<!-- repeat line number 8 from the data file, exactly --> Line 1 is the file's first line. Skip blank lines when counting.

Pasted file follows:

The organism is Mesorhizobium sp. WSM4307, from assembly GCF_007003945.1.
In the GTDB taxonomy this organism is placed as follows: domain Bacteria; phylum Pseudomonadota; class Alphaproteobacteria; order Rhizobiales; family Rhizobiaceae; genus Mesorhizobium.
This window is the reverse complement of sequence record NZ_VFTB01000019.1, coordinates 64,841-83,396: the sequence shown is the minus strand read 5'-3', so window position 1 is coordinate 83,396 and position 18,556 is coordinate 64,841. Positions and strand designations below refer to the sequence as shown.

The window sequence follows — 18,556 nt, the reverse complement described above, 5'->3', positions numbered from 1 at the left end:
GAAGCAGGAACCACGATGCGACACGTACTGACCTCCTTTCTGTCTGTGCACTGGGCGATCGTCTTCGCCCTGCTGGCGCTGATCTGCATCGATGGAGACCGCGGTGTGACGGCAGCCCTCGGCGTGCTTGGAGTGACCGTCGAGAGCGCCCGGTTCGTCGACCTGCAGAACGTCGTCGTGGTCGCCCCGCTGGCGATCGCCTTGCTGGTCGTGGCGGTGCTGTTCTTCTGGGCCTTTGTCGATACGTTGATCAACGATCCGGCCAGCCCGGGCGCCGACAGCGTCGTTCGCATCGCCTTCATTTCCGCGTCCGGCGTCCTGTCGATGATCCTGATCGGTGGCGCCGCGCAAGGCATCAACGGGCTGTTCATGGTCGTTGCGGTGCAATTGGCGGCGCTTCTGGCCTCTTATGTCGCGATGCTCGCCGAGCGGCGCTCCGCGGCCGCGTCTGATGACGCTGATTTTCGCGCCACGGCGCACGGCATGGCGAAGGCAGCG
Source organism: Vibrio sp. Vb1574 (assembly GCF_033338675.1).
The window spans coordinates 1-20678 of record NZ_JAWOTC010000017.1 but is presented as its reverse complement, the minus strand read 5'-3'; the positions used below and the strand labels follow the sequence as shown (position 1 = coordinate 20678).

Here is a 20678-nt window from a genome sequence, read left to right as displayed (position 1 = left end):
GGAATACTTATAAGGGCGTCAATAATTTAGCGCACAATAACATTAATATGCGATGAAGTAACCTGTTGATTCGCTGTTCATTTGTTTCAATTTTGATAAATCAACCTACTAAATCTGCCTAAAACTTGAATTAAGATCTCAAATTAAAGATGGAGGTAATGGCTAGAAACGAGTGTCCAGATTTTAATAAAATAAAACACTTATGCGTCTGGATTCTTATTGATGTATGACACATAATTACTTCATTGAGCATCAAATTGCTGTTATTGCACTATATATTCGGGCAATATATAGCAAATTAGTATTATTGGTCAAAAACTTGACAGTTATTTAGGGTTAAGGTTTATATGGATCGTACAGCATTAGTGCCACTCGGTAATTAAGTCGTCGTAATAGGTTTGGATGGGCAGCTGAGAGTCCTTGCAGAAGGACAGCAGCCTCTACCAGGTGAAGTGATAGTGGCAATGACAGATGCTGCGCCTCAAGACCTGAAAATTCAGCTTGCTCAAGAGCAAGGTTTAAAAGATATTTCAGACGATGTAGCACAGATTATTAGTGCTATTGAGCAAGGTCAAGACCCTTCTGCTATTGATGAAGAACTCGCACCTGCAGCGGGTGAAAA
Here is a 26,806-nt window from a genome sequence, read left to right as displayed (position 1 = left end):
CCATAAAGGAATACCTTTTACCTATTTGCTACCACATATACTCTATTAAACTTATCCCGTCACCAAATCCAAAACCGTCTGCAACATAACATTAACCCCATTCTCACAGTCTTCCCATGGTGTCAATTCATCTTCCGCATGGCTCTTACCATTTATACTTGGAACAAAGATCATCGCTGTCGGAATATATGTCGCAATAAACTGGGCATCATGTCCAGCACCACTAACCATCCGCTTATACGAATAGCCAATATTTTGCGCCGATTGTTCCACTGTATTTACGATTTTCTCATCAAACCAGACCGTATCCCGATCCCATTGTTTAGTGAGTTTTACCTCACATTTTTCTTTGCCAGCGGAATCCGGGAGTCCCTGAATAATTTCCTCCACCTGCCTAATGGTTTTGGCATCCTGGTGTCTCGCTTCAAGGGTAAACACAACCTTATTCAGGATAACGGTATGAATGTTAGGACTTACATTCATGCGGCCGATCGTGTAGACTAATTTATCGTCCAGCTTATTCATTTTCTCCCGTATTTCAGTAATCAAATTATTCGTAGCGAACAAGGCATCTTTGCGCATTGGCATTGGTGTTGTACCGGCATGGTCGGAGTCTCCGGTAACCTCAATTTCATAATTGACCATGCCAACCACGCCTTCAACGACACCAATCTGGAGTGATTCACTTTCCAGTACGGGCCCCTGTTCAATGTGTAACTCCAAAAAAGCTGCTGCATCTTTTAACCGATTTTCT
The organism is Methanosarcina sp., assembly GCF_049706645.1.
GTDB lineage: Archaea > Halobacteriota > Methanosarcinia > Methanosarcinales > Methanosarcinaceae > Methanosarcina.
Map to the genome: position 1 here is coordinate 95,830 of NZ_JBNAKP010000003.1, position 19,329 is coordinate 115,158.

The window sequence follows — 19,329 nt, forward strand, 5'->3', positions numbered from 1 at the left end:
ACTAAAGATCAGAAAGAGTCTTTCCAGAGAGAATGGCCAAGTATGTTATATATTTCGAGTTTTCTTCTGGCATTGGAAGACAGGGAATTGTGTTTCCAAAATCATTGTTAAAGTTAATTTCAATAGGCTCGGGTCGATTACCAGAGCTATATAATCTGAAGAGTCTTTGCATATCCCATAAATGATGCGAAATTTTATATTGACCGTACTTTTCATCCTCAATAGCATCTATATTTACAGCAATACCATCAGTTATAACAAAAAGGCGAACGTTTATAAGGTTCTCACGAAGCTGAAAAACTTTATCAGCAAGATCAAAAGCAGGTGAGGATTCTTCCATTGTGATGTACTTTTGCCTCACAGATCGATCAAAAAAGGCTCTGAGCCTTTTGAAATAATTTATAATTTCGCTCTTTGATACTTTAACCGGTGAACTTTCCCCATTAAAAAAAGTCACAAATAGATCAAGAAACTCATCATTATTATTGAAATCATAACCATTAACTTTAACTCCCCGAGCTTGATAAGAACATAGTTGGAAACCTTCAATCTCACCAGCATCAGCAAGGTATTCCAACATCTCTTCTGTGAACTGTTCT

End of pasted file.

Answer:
Here is a 20678-nt window from a genome sequence, read left to right as displayed (position 1 = left end):